staybrite or sillfoss

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Old 08-01-03, 10:01 PM
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staybrite or sillfoss

Would all you HVAC techs please comment on the pros and cons of using staybrite 8 as opposed to sillfoss for soldering linesets to the coil inside and the condenser.I just seem to have a difficult time with the sillfoss.have to redo the joints a second time,so that they will hold up to a pressure testI have much better luck with the staybrite the first time,just want to make sure it will hold up.Also,how much nitrogen pressure do you pump the system to?Is 200# too much?Thanks very much for any comments,Very much appreciated.
 
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Old 08-02-03, 11:42 AM
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A/C

I have always Used sill-foss 15. Sounds like you dont clean the copper pipe and the fittings good. Also with copper to copper you dont have to use a flux. Is the torch you have big enough to get the copper up to cherry red when you put the 15 on it?We use a small tip welding torch or a good turbo torch.

As for pressure , a R-22 could hit over 300psi there gauges are for 250psi low and 500psi high and a R-410a if you look at the gauges they have for it the the low side goes to 500psi and the high side goes to 800 psi. ED
 
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Old 08-02-03, 05:01 PM
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silphos for sure

keep these things in mind

solder will run toward the heat, so have your flame where it will pull the solder into the joint

heat the copper well before attempting to apply the solder. there is a temp difference where the solder melts and runs.

be sure you have enough heat for sure. i do not use mapp gas over 3/4 inch, be sure to check your operating pressures on oxy/acty, 7 or so for acty, do not remember oxy psi setting. i run my regulator all the way up on my btank.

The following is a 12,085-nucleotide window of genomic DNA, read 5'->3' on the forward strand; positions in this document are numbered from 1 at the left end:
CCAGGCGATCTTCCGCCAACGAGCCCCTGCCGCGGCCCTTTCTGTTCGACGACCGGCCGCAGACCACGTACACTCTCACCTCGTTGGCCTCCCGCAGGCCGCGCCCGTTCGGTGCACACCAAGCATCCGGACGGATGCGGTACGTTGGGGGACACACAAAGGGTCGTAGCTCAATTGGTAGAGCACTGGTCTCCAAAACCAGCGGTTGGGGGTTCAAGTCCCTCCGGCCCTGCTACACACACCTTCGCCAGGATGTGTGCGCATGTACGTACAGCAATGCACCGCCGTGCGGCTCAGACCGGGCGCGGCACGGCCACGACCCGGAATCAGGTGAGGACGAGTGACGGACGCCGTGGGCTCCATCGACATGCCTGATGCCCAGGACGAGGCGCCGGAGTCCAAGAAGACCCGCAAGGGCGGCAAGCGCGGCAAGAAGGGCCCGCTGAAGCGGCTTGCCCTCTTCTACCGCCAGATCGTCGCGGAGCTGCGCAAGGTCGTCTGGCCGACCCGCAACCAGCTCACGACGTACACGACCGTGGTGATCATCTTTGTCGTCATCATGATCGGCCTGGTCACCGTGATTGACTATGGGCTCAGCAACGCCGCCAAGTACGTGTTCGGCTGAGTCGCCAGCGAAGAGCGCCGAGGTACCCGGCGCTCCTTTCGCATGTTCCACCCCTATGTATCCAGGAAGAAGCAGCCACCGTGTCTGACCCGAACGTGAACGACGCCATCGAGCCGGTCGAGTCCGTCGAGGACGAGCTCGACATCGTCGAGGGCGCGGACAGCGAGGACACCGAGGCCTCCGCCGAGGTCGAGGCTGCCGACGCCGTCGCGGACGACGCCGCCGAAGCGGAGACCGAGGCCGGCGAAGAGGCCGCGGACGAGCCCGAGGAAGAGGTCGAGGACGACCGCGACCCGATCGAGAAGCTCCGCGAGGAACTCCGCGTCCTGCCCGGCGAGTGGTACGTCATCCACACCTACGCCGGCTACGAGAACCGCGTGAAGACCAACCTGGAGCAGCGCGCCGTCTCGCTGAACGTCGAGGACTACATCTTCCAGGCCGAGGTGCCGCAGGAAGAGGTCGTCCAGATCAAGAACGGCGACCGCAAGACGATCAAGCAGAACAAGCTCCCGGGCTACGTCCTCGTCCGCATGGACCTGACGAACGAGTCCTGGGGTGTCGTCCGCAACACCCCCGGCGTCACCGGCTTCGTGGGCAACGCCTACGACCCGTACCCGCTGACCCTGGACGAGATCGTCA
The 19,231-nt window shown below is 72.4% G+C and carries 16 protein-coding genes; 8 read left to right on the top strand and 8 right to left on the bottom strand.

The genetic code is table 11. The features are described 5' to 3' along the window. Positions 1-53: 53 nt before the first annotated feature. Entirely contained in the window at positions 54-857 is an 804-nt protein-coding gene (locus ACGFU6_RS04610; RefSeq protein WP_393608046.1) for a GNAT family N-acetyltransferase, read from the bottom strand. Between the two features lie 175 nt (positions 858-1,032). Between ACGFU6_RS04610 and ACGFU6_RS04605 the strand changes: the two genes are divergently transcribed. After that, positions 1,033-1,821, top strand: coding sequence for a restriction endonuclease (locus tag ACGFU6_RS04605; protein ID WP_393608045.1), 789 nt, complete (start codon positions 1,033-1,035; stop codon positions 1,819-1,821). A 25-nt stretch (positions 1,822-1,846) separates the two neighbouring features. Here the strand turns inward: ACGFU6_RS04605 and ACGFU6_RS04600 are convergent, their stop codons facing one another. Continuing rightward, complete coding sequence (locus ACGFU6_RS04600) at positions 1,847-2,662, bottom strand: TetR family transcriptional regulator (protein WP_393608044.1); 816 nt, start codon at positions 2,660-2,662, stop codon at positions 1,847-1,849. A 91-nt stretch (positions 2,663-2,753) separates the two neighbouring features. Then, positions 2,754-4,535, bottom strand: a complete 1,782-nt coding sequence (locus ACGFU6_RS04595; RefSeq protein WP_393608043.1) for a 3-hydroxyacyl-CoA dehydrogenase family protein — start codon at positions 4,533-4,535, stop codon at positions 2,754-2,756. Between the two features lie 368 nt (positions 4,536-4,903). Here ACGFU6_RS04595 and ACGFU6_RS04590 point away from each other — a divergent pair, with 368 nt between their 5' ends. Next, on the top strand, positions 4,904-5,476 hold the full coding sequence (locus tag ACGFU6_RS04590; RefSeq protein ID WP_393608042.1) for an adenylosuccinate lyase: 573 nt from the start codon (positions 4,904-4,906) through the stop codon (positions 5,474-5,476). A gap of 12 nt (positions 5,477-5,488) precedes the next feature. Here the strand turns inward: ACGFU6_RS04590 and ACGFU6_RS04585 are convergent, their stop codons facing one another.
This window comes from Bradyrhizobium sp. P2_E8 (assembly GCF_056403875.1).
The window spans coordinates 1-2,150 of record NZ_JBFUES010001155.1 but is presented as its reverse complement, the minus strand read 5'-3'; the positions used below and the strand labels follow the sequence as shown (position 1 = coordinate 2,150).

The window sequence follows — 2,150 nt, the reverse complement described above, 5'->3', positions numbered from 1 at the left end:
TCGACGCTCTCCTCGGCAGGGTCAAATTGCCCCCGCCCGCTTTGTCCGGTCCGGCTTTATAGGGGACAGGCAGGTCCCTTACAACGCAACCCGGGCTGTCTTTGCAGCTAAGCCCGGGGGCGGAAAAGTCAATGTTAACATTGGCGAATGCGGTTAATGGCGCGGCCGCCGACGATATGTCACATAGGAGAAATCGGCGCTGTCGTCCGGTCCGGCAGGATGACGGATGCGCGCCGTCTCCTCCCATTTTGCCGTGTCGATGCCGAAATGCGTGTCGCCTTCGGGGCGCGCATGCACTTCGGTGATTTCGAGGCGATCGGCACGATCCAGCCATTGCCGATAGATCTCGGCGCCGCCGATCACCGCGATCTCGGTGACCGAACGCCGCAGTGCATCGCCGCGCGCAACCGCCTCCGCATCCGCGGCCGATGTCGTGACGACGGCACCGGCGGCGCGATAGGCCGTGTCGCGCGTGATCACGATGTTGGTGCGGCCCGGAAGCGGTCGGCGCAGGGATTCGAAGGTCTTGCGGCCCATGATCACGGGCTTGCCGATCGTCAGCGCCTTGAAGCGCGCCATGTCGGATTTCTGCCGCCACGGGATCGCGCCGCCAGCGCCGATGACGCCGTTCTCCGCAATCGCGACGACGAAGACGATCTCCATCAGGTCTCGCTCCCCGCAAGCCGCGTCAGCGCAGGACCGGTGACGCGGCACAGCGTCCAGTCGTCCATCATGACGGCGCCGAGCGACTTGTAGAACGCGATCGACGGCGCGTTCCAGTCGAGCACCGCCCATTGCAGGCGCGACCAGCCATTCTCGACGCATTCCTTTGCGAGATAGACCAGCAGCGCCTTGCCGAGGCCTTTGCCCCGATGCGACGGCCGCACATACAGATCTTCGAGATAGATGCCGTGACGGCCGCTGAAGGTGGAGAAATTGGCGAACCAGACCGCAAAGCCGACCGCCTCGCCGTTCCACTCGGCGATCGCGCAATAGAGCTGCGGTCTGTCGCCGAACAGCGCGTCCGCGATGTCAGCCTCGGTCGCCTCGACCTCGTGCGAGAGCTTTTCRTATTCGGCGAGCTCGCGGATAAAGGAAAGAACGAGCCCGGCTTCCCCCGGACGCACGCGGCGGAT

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Old 08-02-03, 06:50 PM
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Thanks for the replies.I was taught that with the sillfoss you didnt have to clean the fittings as long as they were new copper
pipe and fittings.With the staybrite I always cleaned them good,that is maybe my problem huh?Will shine them up next time,will see how it comes out.
 
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Old 08-03-03, 07:59 AM
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clean fittings

is important, however, many guys i have seen do not clean them at all. the phos in silphos will do the cleaning.
 
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Old 08-03-03, 08:18 AM
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It's all a matter of degree.

If I put together a system with a few hundred pounds of refrigerant, the time it takes to clean a joint is a small price to pay for a joint you can have confidence in.
On bigger fittings you can see the difference cleaning makes by how evenly the filler sucks into the joint.
Same would hold true for smaller pipe.
 
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Old 08-03-03, 06:23 PM